News Item: Class Action lawsuit against casino.
This week, a class action lawsuit was filed for 3.5 billion dollars against Ontario Lottery and Gaming. Let me put aside the issue of whether the state should be operating casinos in the first place. What I found most interesting was the affidavit filed by litigant Peter Dennis:
“I could not stop myself from gambling.”
I’m not a lawyer but isn’t this a pretty undeniable admission of personal liability? I could not stop myself from gambling. Doesn’t the very statement acquit the defendants? But after reading a little further, I see the suit claims that problem gamblers put their names on a “do not let me in” list which was then ignored. That shows negligence doesn’t it? So let me get this straight. I tell the casino to not let me in. And then I sue them when I don’t get caught for defying my own wishes. Attention unemployed mortgage-backed asset portfolio managers, I have a new business model for you!
News Item: NDP gets chaffed for opposing Carbon Tax
I’m enjoying the election in BC these days as the NDP is having to defend its opposition to BC’s carbon tax with environmentalists in and outside of the party. You couldn’t concoct better parody of informed dialogue than listening to the NDP debate carbon tax with the Suzuki Foundation. NDP leader Carole James defended her arguably populist and mainstream position by claiming among other things that the new tax hasn’t limited demand as it ought to. Someone explain to Carole what price inelasticity is. Suzuki gave the NDP an earful and led the charge against the NDP.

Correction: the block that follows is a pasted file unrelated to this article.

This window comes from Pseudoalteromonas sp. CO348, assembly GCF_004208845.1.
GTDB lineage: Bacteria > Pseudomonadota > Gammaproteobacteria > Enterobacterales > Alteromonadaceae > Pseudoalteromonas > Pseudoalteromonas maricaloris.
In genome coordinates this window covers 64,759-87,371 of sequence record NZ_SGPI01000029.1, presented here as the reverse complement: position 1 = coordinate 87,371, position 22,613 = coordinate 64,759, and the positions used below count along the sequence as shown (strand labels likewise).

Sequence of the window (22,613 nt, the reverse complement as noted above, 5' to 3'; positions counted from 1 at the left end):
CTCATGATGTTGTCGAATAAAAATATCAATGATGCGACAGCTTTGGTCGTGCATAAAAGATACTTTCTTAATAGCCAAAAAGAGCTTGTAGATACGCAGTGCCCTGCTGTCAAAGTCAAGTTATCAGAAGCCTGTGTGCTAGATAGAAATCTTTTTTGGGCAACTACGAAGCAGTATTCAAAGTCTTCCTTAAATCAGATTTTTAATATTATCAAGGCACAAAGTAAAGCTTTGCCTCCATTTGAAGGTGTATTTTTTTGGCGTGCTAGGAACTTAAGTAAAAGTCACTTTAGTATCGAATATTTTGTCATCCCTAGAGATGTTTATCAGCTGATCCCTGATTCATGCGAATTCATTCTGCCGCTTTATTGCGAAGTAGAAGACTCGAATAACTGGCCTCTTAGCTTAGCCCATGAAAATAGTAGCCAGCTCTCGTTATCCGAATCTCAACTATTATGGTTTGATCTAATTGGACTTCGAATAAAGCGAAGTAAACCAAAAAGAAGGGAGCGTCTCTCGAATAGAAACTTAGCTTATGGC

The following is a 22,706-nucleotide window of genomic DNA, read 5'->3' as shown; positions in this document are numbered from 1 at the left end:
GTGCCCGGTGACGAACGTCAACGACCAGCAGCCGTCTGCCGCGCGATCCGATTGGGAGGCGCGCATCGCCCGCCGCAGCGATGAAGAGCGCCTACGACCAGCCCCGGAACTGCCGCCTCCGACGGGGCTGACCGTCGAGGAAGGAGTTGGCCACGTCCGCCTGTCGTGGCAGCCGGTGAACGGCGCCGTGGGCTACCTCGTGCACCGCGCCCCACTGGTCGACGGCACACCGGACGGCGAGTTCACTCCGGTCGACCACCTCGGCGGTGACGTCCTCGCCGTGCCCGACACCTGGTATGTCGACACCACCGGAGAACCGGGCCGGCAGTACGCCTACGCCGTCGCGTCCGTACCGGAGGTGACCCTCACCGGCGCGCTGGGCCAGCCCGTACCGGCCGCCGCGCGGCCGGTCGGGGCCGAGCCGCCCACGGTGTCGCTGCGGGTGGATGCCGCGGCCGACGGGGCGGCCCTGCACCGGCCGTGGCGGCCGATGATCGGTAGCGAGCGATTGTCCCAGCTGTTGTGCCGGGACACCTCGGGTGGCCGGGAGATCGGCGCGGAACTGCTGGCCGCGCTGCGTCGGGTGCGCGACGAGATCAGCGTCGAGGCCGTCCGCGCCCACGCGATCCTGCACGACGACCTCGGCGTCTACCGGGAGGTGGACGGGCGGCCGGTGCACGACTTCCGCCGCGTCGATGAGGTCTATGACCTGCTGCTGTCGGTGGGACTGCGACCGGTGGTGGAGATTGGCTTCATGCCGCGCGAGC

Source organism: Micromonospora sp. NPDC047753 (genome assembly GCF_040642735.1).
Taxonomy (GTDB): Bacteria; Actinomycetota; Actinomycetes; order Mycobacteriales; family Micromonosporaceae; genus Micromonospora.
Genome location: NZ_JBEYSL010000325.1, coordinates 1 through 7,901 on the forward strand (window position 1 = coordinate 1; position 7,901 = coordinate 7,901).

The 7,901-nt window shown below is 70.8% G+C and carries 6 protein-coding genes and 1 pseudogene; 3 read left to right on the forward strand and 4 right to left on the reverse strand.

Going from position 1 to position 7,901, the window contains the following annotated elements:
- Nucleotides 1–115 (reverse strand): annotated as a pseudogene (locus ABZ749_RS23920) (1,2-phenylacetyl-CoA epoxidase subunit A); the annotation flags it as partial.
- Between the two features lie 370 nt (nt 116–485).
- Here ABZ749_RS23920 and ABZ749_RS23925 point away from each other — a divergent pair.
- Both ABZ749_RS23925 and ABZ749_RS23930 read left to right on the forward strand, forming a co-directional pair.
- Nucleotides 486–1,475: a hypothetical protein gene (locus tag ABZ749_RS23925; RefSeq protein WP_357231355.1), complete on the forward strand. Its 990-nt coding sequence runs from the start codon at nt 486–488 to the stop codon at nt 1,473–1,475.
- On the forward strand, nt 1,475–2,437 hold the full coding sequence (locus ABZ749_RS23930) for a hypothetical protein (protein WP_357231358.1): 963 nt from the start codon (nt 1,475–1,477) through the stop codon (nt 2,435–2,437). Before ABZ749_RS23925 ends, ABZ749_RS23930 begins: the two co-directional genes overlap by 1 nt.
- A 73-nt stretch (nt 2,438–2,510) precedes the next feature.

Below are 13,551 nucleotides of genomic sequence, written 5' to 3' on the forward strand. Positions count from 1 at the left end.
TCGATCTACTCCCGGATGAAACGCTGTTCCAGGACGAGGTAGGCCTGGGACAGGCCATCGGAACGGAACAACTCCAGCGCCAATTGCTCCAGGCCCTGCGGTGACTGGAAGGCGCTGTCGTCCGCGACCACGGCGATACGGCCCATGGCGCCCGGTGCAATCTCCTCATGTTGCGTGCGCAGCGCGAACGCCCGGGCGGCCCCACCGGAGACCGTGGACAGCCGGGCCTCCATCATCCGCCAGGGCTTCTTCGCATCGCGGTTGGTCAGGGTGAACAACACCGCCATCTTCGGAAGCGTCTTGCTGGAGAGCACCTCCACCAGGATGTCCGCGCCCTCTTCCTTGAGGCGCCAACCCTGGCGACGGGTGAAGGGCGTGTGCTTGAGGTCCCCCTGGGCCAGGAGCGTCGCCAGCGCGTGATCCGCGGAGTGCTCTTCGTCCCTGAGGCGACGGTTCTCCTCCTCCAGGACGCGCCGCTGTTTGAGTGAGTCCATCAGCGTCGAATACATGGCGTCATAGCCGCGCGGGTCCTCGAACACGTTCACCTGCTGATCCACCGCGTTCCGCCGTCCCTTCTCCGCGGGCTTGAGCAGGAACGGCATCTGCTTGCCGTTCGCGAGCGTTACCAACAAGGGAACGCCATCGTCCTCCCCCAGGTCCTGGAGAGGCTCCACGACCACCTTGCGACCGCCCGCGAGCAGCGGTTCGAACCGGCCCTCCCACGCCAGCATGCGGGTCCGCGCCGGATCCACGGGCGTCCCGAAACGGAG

“If [Liberal Leader Gordon Campbell] goes down because of axe the tax, the repercussions are the carbon tax will be toxic for future politicians,” David Suzuki said Friday.
“No politician will raise it. That’s why environmentalists are so upset.”
“Toxic for future politicians” is pretty clear. Don’t give people the opportunity to express their wishes since it will be harder to contradict those wishes in the future. He’s never come so close to just being open about his contempt for public discourse. This very clearly admits that Suzuki et al have abandoned using reason and argument to persuade people and instead must use blunt power before people get a chance to express their will. Suzuki, rather than convincing people resorts to power justified by his own vision of the public good. The ends justify his means.
Finally, the NDP is forced to defend itself from its own brand of poorly reasoned and ill considered criticism.